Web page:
We love 5 Hour Energy, and not just because it’s obviously profoundly bad for us.  We love it because the people who make it know it’s bad for us, and have hired a legion of lawyers to protect themselves as much as possible before the inevitable lawsuits come and they have to flee the country, stuffing money in valises and hiding under railroad bridges.

Take this commercial, for example:

Notice right off the bat they ask the question “But what’s in it?” and then proceed to avoid answering the question.  Their answer, without actually saying anything is, “oh, it’s stuff you find in food or is already in you.”  Already in us?  There’s bile in us, is there bile in it?  Mucus?  Semen?

Hey, did you know that all a product needs to be “natural”, under the law, is to only contain chemicals found in nature?  As in, technically, pure arsenic is “all natural?”

Then they proceed to deny it’s got anything in it other than…um…well, we have no idea.  Some of these energy drink companies will at least pretend the “I just smoked crack” feeling their drinks provide is because of b-vitamins or something, but 5 Hour Energy won’t even give us that, although their website goes into a little more detail.  There’s caffeine in there, we know that.  But for all we know, this stuff is just liquified dog-shit with caffeine in it.  That’s what it tastes like, anyway.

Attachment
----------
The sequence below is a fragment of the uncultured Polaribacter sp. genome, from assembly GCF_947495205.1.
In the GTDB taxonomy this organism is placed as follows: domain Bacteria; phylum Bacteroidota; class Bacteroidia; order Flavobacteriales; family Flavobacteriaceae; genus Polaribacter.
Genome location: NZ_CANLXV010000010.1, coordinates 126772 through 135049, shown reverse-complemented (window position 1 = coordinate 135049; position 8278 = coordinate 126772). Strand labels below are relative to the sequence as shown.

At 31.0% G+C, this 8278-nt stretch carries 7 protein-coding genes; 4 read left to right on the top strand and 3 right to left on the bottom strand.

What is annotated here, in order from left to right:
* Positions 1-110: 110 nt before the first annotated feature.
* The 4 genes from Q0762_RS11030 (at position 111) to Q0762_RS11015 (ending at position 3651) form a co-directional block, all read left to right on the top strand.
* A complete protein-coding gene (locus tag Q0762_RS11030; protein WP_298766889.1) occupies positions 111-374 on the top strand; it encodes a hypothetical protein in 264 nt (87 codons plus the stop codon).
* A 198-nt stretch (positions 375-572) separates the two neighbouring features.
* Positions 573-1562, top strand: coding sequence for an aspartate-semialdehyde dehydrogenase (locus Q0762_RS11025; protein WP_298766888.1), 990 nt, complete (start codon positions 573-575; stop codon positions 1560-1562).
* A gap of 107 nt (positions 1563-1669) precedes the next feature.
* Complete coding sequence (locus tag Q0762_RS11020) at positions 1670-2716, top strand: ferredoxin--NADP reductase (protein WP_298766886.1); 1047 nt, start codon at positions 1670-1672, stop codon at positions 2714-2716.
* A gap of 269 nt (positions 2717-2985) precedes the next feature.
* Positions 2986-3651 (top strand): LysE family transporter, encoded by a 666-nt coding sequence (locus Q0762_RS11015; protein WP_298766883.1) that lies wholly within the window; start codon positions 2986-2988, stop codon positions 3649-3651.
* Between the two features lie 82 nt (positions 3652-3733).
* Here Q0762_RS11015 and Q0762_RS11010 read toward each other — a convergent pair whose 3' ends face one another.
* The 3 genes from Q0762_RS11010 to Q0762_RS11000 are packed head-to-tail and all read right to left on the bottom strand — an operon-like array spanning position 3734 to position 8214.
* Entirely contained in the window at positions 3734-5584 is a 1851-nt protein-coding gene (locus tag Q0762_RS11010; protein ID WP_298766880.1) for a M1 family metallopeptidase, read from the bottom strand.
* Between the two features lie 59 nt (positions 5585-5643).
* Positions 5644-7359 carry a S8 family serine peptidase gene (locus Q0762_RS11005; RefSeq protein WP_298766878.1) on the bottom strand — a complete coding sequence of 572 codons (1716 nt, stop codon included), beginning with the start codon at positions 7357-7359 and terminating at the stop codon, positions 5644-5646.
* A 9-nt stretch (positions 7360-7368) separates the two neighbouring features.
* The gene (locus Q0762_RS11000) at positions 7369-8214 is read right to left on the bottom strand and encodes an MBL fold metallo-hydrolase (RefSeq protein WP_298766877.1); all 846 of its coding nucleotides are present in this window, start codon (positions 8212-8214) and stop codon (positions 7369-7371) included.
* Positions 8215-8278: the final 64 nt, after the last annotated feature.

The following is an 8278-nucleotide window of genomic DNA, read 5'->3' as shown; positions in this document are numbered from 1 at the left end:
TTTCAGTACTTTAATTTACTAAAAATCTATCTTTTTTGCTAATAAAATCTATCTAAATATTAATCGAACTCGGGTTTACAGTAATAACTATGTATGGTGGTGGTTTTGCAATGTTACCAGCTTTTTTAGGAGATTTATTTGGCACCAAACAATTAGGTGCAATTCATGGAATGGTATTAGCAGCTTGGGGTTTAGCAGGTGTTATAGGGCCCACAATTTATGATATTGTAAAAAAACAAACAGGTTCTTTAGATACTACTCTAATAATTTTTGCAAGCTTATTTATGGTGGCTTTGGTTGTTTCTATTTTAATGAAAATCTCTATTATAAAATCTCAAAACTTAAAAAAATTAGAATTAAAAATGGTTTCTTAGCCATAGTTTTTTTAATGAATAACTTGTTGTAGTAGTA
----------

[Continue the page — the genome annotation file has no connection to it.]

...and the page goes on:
Even more fun are the disclaimers.  Ignore the douche talking and just read the text at the bottom:

Bam!  Six seconds in, “not proven to improve physical performance, dexterity, or endurance.”  Next, “no crash means no sugar crash.”  The emphasis is theirs, not ours.  Why the hell is sugar italicized?  That’s only slightly less unsettling than if a skeevy guy with slicked back hair and a molester mustache popped on the screen and said “no sugar crash” and put air quotes around “sugar” and started winking and taking swigs from a bottle of mouthwash after he said it.  Are they implying there will be a crash of some sort?  Is it going to be a car crash?  Because our car isn’t necessarily insured.

Still, the best disclaimer is in this ad:

Yes, seventeen seconds in, it actually says “Appearance changes for comedic effect, not to imply actual changes.”  Somewhere, someone spent approximately eight years earning a corporate law degree just so they could one day sit in a boardroom and say “you know, we better make it clear that our competitor’s product doesn’t actually change your clothes, hair and glasses as soon as you drink it.  Just for CYA purposes.”  When you’re shilling a product that is rivaled only by crystal meth when it comes to mysterious ingredients and how long it keeps you high, how does the effect it has on your leather jacket even come up?